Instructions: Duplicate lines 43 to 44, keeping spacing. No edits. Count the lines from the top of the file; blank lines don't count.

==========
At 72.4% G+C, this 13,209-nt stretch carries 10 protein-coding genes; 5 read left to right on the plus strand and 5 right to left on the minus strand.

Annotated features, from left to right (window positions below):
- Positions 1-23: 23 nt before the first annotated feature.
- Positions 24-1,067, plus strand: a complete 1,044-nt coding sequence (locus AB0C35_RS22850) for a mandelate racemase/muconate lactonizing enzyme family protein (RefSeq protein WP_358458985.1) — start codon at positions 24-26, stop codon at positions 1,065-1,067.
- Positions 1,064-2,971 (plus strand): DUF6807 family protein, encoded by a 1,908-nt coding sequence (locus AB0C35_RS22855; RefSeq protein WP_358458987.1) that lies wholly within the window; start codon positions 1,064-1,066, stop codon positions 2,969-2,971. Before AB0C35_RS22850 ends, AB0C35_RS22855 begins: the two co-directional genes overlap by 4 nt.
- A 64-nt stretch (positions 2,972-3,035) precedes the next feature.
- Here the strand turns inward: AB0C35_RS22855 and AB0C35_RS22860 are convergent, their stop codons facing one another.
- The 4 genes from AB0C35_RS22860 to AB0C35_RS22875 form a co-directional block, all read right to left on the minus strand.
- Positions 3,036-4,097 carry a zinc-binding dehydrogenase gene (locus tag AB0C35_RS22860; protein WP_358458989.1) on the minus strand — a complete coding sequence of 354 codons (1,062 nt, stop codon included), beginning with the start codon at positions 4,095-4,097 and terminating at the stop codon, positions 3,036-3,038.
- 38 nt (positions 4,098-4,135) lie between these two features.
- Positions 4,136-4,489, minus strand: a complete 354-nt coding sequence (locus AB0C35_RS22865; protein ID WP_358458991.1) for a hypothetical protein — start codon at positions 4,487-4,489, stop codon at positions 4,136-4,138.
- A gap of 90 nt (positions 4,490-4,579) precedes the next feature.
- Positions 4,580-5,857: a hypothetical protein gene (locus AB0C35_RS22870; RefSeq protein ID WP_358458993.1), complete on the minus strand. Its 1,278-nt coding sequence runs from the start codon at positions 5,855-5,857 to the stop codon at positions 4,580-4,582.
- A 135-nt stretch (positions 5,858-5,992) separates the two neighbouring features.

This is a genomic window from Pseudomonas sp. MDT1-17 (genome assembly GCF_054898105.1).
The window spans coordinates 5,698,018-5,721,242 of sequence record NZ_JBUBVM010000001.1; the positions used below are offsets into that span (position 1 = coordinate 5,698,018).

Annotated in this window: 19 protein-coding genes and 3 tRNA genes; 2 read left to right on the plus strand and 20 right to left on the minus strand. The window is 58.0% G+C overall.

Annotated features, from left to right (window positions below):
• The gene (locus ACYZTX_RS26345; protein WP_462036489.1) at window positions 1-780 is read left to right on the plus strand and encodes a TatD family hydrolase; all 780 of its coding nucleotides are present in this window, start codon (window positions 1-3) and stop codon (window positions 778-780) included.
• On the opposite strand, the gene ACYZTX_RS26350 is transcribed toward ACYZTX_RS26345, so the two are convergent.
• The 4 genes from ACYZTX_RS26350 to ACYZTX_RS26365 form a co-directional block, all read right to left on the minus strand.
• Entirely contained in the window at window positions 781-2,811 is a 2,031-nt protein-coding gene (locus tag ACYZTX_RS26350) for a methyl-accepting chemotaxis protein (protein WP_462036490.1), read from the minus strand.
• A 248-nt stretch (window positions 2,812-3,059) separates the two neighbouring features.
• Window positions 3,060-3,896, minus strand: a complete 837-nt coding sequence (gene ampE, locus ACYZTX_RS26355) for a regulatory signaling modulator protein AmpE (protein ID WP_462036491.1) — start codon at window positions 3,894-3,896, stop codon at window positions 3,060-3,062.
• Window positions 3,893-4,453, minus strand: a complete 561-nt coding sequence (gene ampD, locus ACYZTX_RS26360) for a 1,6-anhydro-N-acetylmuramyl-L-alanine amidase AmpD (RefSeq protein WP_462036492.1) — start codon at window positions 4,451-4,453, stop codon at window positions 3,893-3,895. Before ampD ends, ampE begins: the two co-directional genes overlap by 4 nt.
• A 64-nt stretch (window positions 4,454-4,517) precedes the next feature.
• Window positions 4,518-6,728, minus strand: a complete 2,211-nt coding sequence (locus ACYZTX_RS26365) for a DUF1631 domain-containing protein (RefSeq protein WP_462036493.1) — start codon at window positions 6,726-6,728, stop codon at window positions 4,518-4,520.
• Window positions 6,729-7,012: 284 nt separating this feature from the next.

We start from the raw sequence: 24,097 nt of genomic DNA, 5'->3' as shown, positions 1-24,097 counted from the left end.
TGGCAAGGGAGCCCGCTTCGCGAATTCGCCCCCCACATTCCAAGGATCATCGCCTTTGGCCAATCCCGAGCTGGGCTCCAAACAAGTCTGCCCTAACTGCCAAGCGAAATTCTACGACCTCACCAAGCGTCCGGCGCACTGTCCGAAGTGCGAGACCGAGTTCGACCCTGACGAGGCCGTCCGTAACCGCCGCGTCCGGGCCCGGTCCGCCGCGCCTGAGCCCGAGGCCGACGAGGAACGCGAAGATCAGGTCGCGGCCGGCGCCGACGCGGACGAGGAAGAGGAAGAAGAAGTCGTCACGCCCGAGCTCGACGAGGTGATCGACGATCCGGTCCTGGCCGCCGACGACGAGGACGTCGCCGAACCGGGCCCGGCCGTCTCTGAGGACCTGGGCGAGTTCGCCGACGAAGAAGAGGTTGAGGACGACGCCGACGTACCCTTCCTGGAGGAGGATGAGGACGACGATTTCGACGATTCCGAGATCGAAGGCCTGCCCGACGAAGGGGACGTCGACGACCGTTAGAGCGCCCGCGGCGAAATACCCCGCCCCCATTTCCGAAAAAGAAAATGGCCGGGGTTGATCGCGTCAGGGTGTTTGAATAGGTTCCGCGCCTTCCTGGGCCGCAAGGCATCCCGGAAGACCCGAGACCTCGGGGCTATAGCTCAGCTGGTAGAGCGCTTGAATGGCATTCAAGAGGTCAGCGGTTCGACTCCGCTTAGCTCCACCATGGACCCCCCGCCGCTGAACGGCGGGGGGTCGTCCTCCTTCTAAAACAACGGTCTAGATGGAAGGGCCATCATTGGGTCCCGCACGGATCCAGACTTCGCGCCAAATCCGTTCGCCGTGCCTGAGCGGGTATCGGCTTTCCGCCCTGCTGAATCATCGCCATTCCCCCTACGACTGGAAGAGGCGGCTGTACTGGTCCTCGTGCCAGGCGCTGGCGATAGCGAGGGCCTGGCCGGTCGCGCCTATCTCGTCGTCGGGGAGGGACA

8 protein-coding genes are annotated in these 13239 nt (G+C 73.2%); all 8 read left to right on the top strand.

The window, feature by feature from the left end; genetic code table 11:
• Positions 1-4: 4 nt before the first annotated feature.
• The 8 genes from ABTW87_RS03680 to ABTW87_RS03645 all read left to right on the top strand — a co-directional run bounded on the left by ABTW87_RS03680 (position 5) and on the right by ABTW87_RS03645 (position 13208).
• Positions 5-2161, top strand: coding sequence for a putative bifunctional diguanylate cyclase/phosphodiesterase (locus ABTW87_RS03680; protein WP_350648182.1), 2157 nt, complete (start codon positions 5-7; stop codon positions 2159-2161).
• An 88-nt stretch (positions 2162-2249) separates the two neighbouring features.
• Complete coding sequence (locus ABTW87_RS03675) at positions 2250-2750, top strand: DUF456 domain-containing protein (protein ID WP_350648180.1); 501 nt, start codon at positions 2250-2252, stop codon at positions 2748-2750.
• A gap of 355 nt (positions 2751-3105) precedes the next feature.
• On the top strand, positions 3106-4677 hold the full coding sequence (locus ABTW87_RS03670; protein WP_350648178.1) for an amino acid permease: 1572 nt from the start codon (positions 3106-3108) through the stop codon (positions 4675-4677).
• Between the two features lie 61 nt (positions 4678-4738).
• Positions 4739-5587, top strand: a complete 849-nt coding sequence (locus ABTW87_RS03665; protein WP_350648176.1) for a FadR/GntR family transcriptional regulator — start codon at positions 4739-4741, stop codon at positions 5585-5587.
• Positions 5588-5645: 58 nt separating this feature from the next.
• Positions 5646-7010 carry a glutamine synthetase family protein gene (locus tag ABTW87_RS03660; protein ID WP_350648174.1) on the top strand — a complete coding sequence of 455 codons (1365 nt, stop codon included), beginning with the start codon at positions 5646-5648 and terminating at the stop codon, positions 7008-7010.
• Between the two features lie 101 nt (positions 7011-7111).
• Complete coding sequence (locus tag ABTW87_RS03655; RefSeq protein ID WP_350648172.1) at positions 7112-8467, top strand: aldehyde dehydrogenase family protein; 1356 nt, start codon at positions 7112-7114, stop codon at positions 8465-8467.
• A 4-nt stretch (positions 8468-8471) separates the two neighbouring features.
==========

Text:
• Positions 5646-7010 carry a glutamine synthetase family protein gene (locus tag ABTW87_RS03660; protein ID WP_350648174.1) on the top strand — a complete coding sequence of 455 codons (1365 nt, stop codon included), beginning with the start codon at positions 5646-5648 and terminating at the stop codon, positions 7008-7010.
• Between the two features lie 101 nt (positions 7011-7111).